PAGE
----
Congratulations on the book, and so nice to virtually meet you!

  2. Willamette Writers Conference is a wonderful event. I attended with my daughter, who lives in Portland and loves it, several years ago (3 I think). Everyone is helpful, friendly, and their panels and speakers are top of the line. We've been to a couple of lavender farms out there as well, but not your friends...making a note to head there next time I'm out. Since I'm a part-time bookseller as well as aspiring author, I'll see if I can shortlist Bitsy's Labyrinth in our store. I can think of several customers who would love it.

  3. Yay, Maryann! What's the name of your store and where is it? Tell us more!

  4. OH, gosh, how beautiful..the fragrance must be transporting! Lovely.

    There's a YA book lurking in my head, too. How did you change your--language, or thought processes, to put your self back in that time-mindset? I mean--someone that age has such a different outlook on the world. As well as physical things like being--smaller, and shorter.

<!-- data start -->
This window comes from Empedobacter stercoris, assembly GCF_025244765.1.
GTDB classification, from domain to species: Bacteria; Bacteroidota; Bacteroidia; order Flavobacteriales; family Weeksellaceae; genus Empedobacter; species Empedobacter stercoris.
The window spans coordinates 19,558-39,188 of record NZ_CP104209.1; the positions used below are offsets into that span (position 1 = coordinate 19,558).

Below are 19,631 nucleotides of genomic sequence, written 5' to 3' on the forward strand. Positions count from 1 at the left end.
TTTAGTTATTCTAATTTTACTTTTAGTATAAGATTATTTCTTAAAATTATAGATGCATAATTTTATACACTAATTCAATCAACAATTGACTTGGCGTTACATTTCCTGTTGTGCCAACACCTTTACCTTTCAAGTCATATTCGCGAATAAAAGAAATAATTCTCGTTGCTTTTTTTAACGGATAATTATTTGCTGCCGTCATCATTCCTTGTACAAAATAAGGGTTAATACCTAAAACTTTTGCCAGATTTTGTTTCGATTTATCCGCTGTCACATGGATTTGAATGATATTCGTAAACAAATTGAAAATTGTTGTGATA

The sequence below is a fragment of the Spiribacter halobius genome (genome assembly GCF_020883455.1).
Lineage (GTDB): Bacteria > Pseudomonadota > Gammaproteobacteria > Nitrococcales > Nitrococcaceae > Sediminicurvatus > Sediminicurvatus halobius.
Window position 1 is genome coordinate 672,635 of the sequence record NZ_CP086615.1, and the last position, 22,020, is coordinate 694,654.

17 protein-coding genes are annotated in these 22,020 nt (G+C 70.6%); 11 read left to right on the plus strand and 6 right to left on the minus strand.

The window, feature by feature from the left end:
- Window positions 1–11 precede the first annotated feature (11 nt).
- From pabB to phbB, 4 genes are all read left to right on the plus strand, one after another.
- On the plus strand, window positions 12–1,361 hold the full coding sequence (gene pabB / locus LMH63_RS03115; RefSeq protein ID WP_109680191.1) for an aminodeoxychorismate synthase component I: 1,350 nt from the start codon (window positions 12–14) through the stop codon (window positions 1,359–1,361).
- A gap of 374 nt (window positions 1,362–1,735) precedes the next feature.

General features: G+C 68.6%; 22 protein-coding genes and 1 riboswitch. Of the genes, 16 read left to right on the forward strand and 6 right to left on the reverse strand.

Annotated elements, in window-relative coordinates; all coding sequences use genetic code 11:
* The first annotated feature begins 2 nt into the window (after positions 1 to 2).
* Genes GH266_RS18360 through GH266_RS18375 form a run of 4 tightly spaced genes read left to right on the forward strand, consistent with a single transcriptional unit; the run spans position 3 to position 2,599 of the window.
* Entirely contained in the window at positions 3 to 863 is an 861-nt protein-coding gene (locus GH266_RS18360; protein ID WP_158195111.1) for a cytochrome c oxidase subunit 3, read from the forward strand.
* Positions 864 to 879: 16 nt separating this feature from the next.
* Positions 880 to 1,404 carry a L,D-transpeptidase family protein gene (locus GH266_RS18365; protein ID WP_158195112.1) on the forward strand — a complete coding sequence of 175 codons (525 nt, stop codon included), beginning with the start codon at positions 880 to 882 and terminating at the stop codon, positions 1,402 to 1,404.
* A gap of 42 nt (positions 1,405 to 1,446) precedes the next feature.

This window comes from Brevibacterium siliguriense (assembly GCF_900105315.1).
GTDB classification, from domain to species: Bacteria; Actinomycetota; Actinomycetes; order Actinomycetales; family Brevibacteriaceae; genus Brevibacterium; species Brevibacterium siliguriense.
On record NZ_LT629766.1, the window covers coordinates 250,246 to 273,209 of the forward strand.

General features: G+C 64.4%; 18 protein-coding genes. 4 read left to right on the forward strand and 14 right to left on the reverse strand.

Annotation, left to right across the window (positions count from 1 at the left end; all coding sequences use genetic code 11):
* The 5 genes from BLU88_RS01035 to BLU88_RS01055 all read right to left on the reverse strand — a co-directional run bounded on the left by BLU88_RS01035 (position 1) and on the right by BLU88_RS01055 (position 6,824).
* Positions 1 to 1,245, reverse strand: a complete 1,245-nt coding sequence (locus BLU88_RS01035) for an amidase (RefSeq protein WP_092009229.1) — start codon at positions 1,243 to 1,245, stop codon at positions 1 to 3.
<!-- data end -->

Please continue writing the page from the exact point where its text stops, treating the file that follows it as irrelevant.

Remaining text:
SO fascinating!

  5. Thank you, Deborah and Maryann. Sarah's farm is open in the summer so it's a perfect place to stop after a day of workshops at the Willamette Writers conference! (This year's conference is August 5-7).
    Hallie was our keynote speaker a few years ago and did a FABULOUS job!
    One point of clarification: Bitsy's Labyrinth was first a manuscript, then I turned it into a screenplay, and then back into a manuscript again. It was a lot of work but I think putting it into proper screenplay structure made the story better.

  6. Hank Phillippi Ryan (and may I say you have a great name), I did two things to get the language right: gave it to my writing group (one in particular has teenage kids), and had a group of teenagers read it. Everyone noticed in the first draft that these kids weren't texting. The teens said I needed them to be living on their phones, texting each other. My first line in the book now has Bitsy texting the words, "R U COMING OR WHAT?!"